In their new study, the researchers developed a U-Net-based fully convolutional neural network (FCN) for comprehensive image analysis in a-2D materials. HRTEM was performed on the Cc/Cs corrected microscope operated at 80 and 60 kV. Using an adaptive approach to generate simulated training data, automated atom identification in the experimental images of single-layered amorphous carbon was achieved, enabling subsequent polygon mapping in real space and local and statistical analysis of bond lengths and angles. By coupling multiple networks, we incorporated multitasking capabilities into the workflow, including segmentation of multilayers, impurities , and micropores at different scales, and subtraction of non-uniform illumination intensity. To further investigate the generality of the deep-learning pipeline, the robustness of FCN was demonstrated in various tasks in different sample systems, including identification of defects and dopants in graphene, atomic-scale strain mapping, and statistical analysis of an amorphous polymer membrane.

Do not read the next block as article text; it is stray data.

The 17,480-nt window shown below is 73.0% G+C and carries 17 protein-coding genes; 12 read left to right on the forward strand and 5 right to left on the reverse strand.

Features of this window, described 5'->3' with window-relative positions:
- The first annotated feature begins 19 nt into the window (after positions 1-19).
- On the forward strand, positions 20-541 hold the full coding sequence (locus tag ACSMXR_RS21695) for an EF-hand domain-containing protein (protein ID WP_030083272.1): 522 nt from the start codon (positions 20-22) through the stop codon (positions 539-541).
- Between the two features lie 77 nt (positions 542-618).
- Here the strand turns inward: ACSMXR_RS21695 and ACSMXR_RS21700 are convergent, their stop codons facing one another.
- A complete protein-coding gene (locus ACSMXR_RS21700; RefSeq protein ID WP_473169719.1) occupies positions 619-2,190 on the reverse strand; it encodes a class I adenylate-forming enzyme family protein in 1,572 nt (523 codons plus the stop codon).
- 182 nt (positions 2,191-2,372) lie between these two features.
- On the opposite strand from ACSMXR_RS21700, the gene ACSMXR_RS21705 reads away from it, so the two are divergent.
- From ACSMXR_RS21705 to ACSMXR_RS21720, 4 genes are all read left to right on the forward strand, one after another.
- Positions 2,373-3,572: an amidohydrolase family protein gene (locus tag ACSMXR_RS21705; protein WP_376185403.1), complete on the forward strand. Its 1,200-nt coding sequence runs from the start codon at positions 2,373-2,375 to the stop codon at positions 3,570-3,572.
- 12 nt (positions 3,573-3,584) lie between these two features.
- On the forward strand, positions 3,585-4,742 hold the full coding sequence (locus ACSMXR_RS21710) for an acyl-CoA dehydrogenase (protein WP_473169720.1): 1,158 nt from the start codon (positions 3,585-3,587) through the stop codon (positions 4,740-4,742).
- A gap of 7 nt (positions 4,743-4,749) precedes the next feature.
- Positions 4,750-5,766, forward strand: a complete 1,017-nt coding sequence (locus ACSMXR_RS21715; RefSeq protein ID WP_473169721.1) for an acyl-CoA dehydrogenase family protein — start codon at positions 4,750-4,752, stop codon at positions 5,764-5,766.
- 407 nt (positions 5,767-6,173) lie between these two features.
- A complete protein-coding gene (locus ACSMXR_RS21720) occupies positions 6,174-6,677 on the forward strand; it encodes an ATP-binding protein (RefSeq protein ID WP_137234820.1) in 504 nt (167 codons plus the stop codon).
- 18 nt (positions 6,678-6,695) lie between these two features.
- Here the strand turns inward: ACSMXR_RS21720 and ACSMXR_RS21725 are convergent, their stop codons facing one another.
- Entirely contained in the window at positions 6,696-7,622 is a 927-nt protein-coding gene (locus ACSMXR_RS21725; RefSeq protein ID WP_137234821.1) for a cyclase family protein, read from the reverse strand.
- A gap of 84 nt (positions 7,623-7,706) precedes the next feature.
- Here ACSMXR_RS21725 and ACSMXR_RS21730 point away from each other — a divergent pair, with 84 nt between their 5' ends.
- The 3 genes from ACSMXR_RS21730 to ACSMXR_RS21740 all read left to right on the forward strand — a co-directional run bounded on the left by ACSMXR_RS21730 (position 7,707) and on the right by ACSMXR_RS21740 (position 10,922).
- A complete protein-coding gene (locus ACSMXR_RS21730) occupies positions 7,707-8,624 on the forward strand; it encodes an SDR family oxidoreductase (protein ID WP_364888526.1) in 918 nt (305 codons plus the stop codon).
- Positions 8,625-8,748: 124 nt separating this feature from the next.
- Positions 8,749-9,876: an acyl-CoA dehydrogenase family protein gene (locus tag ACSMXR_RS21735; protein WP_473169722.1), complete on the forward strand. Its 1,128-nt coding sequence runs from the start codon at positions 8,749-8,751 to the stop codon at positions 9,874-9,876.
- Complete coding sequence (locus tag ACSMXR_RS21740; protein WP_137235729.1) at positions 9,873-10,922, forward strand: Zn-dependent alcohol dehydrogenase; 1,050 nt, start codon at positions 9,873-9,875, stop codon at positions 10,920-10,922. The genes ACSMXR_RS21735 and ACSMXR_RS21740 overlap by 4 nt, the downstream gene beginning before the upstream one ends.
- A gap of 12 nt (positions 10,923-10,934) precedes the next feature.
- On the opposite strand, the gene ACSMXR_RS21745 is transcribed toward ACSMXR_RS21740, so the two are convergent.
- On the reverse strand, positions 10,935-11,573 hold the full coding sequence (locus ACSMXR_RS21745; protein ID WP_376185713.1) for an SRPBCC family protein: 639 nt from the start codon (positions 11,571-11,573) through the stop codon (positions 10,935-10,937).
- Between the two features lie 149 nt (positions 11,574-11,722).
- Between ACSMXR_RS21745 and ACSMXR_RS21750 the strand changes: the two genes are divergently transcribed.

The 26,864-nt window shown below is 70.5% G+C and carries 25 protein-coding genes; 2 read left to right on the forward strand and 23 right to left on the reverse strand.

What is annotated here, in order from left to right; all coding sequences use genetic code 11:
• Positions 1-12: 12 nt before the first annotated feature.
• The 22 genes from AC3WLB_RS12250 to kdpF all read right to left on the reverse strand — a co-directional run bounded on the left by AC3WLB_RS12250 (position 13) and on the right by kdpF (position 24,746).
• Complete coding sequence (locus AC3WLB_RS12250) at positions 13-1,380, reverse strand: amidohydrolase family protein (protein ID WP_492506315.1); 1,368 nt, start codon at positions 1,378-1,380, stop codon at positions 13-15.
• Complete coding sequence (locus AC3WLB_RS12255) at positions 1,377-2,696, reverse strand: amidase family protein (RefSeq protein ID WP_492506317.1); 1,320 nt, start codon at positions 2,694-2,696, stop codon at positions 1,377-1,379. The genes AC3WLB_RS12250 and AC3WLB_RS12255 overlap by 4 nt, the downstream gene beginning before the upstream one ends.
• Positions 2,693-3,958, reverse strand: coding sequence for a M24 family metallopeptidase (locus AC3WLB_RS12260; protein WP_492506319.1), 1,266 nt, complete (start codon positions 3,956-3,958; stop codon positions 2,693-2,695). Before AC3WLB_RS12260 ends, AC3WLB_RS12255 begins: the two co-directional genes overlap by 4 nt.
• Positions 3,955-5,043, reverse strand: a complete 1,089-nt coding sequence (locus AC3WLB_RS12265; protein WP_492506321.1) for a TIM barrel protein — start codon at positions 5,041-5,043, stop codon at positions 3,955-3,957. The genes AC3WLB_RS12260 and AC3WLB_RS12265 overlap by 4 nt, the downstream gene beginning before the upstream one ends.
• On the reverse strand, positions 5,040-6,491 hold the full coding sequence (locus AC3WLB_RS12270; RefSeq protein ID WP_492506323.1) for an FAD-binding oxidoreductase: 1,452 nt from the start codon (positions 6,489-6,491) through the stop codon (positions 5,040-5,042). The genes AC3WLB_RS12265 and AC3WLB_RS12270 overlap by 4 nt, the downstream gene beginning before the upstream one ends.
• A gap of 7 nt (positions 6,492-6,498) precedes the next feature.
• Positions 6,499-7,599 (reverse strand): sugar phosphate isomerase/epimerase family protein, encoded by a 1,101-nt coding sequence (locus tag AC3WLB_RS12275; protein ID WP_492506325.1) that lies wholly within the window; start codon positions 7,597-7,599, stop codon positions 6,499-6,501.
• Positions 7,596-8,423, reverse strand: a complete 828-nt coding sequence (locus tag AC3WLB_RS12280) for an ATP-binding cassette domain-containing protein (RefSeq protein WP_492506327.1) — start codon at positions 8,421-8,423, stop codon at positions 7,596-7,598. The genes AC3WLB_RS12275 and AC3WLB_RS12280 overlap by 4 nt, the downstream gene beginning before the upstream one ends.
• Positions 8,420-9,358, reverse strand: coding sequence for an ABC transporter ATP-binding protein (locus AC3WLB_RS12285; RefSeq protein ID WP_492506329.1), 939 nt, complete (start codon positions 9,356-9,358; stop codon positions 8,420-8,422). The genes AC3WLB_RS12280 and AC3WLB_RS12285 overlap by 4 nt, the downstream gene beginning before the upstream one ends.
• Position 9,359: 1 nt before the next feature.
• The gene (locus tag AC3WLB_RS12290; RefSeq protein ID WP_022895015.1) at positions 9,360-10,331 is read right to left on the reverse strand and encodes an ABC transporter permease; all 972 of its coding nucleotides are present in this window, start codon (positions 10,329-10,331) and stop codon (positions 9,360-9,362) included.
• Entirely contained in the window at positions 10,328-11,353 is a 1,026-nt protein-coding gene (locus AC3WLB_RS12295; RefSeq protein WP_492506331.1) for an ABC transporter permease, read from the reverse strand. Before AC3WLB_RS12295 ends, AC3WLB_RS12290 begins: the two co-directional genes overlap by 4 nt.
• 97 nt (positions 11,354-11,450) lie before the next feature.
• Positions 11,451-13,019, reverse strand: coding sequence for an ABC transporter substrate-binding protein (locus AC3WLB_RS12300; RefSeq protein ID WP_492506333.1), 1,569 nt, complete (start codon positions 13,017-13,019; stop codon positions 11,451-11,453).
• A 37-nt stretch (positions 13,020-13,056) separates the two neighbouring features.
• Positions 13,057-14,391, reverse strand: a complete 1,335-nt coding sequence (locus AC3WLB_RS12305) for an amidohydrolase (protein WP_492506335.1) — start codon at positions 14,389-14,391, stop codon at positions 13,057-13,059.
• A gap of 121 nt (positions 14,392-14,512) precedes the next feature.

Compared to conventional neural networks, FCNs can significantly reduce the parameter space, resulting in higher efficiency and throughput.17 Among the various FCN architectures, the U-net has been shown to be a powerful model for image segmentation. It contains a downsampling path and a corresponding upsampling path. By using downsampling steps (implemented by MaxPooling layers), the mesh is able to capture information from different length scales. The network is symmetric with respect to upsampling and downsampling, as each resolution decrease is coupled with a resolution increase. As a result, the output of the mesh has the same size as the input, which is a prerequisite for pixel-wise classification. Also, skip connections between the same resolution filter kernels are introduced to preserve information that may be lost during down-sampling. Residual blocks 18 are used to improve the robustness of FCN to the vanishing gradient problem (i.e., small gradients during training result in only small updates to the weights and biases of the network, slowing down and eventually stopping the training process) by using skip connections to allow gradients to pass through the layers.